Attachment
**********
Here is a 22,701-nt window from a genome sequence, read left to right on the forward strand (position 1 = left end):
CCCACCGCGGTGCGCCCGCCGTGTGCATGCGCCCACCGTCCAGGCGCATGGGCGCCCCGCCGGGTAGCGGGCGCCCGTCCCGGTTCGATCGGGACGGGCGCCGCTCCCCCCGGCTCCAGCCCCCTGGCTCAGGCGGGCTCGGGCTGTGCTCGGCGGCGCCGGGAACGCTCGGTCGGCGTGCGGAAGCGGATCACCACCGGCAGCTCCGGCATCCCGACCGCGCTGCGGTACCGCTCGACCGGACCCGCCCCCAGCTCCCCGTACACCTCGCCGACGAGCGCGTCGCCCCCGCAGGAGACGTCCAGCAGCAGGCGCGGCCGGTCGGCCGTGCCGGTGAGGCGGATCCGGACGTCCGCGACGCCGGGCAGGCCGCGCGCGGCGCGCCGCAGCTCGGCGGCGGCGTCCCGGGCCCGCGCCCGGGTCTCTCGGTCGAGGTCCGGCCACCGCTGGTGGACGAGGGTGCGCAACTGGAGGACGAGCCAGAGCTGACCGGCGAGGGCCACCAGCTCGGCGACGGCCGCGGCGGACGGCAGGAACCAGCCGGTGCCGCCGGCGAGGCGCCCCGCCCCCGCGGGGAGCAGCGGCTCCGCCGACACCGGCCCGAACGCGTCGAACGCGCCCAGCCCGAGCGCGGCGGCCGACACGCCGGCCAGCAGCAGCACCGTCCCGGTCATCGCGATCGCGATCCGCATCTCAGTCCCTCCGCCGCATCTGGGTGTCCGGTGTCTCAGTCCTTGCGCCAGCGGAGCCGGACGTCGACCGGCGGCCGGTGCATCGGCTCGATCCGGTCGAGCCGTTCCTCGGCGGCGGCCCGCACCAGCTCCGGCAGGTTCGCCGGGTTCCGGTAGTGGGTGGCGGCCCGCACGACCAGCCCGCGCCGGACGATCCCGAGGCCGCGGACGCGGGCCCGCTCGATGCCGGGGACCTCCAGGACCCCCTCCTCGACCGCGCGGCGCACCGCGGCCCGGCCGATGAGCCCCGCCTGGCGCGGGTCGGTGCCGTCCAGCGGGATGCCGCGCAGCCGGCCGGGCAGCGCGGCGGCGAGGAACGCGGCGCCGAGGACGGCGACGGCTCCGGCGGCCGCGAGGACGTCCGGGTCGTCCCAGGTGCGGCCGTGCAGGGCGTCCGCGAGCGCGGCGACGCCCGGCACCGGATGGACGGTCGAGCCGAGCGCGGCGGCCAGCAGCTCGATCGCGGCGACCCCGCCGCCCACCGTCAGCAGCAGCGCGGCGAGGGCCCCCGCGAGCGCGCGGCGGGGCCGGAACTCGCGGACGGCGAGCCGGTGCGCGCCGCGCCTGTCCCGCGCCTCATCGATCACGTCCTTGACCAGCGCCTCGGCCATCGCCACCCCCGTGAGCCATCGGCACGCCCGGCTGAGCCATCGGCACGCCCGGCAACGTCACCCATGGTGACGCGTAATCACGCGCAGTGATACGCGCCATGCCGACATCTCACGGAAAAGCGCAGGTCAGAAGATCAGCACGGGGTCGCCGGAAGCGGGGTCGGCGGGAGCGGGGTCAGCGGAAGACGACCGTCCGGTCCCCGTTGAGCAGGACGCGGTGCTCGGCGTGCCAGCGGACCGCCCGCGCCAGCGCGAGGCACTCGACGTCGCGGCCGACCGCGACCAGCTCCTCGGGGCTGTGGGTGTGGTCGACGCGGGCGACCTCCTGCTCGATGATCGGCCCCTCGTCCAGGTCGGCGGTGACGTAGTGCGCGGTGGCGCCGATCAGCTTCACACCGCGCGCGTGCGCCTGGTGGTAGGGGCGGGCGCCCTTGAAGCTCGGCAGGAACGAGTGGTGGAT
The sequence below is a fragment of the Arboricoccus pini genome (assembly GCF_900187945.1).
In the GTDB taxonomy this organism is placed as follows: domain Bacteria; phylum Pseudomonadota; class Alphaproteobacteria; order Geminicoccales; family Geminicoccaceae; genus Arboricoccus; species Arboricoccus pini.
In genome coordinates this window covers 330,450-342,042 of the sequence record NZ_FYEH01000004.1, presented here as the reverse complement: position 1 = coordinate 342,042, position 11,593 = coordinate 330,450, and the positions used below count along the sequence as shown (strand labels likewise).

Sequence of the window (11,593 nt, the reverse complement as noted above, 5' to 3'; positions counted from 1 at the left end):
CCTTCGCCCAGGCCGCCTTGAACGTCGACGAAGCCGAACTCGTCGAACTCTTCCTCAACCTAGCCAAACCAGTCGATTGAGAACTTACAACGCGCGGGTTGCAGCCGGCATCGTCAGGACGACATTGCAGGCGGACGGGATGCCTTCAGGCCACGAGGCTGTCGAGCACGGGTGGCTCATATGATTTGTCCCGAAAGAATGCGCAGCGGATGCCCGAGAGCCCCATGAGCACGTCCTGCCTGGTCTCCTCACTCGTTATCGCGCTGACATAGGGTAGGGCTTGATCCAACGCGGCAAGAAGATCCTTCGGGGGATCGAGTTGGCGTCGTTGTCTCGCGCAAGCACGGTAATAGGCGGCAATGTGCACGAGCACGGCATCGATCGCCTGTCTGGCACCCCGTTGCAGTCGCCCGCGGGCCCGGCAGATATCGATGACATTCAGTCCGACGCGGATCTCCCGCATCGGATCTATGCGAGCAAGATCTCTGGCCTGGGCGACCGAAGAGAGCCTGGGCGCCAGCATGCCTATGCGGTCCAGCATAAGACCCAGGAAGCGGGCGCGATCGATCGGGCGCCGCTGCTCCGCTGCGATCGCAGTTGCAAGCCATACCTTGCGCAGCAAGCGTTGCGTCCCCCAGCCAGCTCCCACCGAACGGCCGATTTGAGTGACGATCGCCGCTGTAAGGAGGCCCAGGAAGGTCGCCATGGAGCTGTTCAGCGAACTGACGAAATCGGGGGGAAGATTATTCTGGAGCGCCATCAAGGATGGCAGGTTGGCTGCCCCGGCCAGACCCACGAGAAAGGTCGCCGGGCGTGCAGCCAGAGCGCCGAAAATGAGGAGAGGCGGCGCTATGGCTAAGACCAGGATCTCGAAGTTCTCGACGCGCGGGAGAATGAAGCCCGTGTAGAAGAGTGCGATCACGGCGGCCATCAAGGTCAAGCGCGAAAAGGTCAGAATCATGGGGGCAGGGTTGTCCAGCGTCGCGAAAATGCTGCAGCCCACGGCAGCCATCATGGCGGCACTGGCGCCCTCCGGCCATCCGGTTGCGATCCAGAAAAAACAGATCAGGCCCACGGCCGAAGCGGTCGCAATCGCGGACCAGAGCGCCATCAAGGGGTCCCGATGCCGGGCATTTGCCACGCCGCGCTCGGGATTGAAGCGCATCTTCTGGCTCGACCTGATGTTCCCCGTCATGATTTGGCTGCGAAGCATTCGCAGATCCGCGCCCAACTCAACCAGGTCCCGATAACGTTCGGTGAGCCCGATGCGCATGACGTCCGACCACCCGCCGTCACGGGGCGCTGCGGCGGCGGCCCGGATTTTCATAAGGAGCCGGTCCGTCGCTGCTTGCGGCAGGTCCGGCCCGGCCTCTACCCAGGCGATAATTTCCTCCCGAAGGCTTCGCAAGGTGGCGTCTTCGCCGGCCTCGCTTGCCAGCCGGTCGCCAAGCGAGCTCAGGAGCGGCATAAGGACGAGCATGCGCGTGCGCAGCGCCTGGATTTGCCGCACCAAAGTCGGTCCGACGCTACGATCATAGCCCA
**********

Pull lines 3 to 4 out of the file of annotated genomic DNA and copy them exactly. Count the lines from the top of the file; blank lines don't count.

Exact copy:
The sequence below is a fragment of the Arboricoccus pini genome (assembly GCF_900187945.1).
In the GTDB taxonomy this organism is placed as follows: domain Bacteria; phylum Pseudomonadota; class Alphaproteobacteria; order Geminicoccales; family Geminicoccaceae; genus Arboricoccus; species Arboricoccus pini.